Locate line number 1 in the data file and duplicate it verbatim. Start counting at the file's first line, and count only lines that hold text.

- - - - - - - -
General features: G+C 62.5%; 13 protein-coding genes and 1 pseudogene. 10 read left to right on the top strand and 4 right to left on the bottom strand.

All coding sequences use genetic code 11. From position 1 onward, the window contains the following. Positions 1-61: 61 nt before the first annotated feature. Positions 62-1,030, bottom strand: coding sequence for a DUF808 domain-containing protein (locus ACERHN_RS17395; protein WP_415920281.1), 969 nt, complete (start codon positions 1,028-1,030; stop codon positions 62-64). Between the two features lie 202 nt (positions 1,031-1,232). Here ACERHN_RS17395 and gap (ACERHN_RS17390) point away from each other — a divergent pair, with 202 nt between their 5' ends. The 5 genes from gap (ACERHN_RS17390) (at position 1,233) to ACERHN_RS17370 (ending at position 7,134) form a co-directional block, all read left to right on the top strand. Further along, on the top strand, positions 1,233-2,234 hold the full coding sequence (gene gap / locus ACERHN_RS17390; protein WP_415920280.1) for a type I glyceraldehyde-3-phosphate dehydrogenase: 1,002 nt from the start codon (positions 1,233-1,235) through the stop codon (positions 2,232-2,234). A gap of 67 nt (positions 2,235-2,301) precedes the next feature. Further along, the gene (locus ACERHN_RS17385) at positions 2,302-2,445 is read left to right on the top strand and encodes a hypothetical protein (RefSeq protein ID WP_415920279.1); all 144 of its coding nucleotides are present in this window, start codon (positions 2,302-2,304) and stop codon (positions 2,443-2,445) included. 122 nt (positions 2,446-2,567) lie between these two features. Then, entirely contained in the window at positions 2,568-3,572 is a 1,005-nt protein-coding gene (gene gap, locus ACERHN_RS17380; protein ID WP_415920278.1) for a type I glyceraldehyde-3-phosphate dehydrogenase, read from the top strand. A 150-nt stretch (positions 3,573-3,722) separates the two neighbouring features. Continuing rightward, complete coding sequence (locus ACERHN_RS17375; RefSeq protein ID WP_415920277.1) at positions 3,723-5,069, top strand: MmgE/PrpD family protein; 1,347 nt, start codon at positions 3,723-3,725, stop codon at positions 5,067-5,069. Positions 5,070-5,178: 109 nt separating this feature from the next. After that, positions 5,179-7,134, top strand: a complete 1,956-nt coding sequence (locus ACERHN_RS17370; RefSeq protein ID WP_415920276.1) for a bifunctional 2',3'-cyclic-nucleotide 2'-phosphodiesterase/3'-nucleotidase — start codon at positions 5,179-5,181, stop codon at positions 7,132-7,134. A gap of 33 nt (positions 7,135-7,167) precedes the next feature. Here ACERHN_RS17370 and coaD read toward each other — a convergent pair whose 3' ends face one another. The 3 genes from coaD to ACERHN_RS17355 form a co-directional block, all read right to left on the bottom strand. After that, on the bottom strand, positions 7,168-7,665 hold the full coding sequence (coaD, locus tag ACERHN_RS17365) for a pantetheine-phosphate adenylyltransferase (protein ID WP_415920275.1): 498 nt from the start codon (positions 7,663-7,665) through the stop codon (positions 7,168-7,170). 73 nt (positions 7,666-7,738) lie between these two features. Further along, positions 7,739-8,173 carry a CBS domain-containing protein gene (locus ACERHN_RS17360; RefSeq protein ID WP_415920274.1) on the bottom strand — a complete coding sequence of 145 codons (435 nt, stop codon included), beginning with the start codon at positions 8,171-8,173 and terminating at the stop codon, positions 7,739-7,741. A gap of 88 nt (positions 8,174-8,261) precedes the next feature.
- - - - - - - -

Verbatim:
General features: G+C 62.5%; 13 protein-coding genes and 1 pseudogene. 10 read left to right on the top strand and 4 right to left on the bottom strand.